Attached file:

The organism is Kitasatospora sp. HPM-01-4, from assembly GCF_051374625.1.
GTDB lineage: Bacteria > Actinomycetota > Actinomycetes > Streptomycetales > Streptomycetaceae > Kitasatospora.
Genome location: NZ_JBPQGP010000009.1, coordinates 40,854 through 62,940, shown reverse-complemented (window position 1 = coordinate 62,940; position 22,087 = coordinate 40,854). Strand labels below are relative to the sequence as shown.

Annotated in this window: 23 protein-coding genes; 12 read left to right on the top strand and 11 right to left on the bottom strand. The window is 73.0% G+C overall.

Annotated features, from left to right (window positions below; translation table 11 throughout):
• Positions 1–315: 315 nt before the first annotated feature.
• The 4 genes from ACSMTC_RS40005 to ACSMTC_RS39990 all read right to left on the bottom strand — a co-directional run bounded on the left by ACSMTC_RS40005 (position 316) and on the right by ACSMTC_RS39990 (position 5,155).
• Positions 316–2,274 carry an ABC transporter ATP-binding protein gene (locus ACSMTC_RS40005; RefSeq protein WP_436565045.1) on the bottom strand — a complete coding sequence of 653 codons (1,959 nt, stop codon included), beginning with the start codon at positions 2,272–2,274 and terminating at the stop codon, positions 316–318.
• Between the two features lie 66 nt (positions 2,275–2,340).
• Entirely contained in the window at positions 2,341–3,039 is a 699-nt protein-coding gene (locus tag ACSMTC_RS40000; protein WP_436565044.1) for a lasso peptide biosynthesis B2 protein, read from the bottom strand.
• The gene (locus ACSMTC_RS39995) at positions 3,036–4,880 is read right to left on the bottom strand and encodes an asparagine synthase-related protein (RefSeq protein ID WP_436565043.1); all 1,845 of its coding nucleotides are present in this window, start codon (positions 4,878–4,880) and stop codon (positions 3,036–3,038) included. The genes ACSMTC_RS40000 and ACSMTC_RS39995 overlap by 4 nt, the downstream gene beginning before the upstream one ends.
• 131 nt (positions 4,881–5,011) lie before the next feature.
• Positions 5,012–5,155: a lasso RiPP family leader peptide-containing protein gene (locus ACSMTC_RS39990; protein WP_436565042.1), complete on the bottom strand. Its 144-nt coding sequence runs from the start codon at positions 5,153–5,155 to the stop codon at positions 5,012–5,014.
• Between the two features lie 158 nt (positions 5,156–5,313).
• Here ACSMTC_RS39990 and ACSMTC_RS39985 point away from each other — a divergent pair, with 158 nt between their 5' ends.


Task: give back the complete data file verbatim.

The organism is Kitasatospora sp. HPM-01-4, from assembly GCF_051374625.1.
GTDB lineage: Bacteria > Actinomycetota > Actinomycetes > Streptomycetales > Streptomycetaceae > Kitasatospora.
Genome location: NZ_JBPQGP010000009.1, coordinates 40,854 through 62,940, shown reverse-complemented (window position 1 = coordinate 62,940; position 22,087 = coordinate 40,854). Strand labels below are relative to the sequence as shown.

Annotated in this window: 23 protein-coding genes; 12 read left to right on the top strand and 11 right to left on the bottom strand. The window is 73.0% G+C overall.

Annotated features, from left to right (window positions below; translation table 11 throughout):
• Positions 1–315: 315 nt before the first annotated feature.
• The 4 genes from ACSMTC_RS40005 to ACSMTC_RS39990 all read right to left on the bottom strand — a co-directional run bounded on the left by ACSMTC_RS40005 (position 316) and on the right by ACSMTC_RS39990 (position 5,155).
• Positions 316–2,274 carry an ABC transporter ATP-binding protein gene (locus ACSMTC_RS40005; RefSeq protein WP_436565045.1) on the bottom strand — a complete coding sequence of 653 codons (1,959 nt, stop codon included), beginning with the start codon at positions 2,272–2,274 and terminating at the stop codon, positions 316–318.
• Between the two features lie 66 nt (positions 2,275–2,340).
• Entirely contained in the window at positions 2,341–3,039 is a 699-nt protein-coding gene (locus tag ACSMTC_RS40000; protein WP_436565044.1) for a lasso peptide biosynthesis B2 protein, read from the bottom strand.
• The gene (locus ACSMTC_RS39995) at positions 3,036–4,880 is read right to left on the bottom strand and encodes an asparagine synthase-related protein (RefSeq protein ID WP_436565043.1); all 1,845 of its coding nucleotides are present in this window, start codon (positions 4,878–4,880) and stop codon (positions 3,036–3,038) included. The genes ACSMTC_RS40000 and ACSMTC_RS39995 overlap by 4 nt, the downstream gene beginning before the upstream one ends.
• 131 nt (positions 4,881–5,011) lie before the next feature.
• Positions 5,012–5,155: a lasso RiPP family leader peptide-containing protein gene (locus ACSMTC_RS39990; protein WP_436565042.1), complete on the bottom strand. Its 144-nt coding sequence runs from the start codon at positions 5,153–5,155 to the stop codon at positions 5,012–5,014.
• Between the two features lie 158 nt (positions 5,156–5,313).
• Here ACSMTC_RS39990 and ACSMTC_RS39985 point away from each other — a divergent pair, with 158 nt between their 5' ends.